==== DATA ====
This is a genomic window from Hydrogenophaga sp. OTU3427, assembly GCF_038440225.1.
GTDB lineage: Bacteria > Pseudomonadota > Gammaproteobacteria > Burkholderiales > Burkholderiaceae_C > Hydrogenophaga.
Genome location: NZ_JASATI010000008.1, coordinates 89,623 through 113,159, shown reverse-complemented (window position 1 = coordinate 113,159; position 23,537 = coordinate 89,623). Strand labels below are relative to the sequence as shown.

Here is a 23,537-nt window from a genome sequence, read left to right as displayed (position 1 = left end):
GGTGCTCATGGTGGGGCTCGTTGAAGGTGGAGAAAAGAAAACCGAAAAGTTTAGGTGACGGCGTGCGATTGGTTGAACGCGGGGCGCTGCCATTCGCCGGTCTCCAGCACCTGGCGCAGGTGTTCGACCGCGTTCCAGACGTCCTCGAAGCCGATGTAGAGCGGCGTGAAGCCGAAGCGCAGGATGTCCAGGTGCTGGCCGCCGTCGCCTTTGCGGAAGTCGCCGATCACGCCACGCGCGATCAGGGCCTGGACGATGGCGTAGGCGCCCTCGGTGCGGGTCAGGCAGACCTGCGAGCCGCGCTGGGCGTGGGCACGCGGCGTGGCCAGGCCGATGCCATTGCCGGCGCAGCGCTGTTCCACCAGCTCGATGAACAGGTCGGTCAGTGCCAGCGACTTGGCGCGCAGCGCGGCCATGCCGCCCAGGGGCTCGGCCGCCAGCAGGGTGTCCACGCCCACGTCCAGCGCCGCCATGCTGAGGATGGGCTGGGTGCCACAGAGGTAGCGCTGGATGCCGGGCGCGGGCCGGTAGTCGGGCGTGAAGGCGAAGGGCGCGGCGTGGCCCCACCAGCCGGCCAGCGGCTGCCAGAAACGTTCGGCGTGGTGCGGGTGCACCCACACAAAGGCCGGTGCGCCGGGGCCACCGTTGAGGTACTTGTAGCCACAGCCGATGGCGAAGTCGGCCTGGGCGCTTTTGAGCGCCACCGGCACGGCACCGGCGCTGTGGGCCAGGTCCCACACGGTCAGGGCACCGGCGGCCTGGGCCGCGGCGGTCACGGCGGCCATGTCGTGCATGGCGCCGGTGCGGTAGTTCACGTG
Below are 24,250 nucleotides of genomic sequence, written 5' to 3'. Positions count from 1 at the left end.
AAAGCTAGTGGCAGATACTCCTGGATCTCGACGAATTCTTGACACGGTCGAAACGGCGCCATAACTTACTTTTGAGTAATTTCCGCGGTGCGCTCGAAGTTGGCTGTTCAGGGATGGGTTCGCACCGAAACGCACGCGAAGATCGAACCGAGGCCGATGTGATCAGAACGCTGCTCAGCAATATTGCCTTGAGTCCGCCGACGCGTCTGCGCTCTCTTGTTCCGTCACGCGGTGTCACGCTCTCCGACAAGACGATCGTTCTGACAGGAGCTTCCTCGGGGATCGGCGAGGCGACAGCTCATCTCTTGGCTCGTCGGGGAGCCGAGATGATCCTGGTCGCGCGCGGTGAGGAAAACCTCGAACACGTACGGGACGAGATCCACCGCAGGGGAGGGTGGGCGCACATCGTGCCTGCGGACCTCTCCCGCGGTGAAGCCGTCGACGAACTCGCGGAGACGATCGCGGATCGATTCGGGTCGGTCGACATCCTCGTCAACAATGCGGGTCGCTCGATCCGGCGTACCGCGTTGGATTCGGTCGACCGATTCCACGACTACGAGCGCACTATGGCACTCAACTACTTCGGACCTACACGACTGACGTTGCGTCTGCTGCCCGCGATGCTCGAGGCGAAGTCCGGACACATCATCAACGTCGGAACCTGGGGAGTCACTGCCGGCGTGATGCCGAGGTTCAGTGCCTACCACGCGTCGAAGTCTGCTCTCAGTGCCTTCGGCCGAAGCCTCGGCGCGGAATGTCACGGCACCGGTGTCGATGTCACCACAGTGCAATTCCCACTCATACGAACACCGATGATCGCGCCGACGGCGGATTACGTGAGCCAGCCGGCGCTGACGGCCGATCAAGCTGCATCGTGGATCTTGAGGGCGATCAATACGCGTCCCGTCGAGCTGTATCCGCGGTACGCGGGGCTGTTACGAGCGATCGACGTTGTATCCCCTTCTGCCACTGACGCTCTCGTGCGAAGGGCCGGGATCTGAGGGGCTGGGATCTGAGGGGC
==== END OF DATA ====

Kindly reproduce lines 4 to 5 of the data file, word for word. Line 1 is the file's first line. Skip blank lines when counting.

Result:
Here is a 23,537-nt window from a genome sequence, read left to right as displayed (position 1 = left end):
GGTGCTCATGGTGGGGCTCGTTGAAGGTGGAGAAAAGAAAACCGAAAAGTTTAGGTGACGGCGTGCGATTGGTTGAACGCGGGGCGCTGCCATTCGCCGGTCTCCAGCACCTGGCGCAGGTGTTCGACCGCGTTCCAGACGTCCTCGAAGCCGATGTAGAGCGGCGTGAAGCCGAAGCGCAGGATGTCCAGGTGCTGGCCGCCGTCGCCTTTGCGGAAGTCGCCGATCACGCCACGCGCGATCAGGGCCTGGACGATGGCGTAGGCGCCCTCGGTGCGGGTCAGGCAGACCTGCGAGCCGCGCTGGGCGTGGGCACGCGGCGTGGCCAGGCCGATGCCATTGCCGGCGCAGCGCTGTTCCACCAGCTCGATGAACAGGTCGGTCAGTGCCAGCGACTTGGCGCGCAGCGCGGCCATGCCGCCCAGGGGCTCGGCCGCCAGCAGGGTGTCCACGCCCACGTCCAGCGCCGCCATGCTGAGGATGGGCTGGGTGCCACAGAGGTAGCGCTGGATGCCGGGCGCGGGCCGGTAGTCGGGCGTGAAGGCGAAGGGCGCGGCGTGGCCCCACCAGCCGGCCAGCGGCTGCCAGAAACGTTCGGCGTGGTGCGGGTGCACCCACACAAAGGCCGGTGCGCCGGGGCCACCGTTGAGGTACTTGTAGCCACAGCCGATGGCGAAGTCGGCCTGGGCGCTTTTGAGCGCCACCGGCACGGCACCGGCGCTGTGGGCCAGGTCCCACACGGTCAGGGCACCGGCGGCCTGGGCCGCGGCGGTCACGGCGGCCATGTCGTGCATGGCGCCGGTGCGGTAGTTCACGTG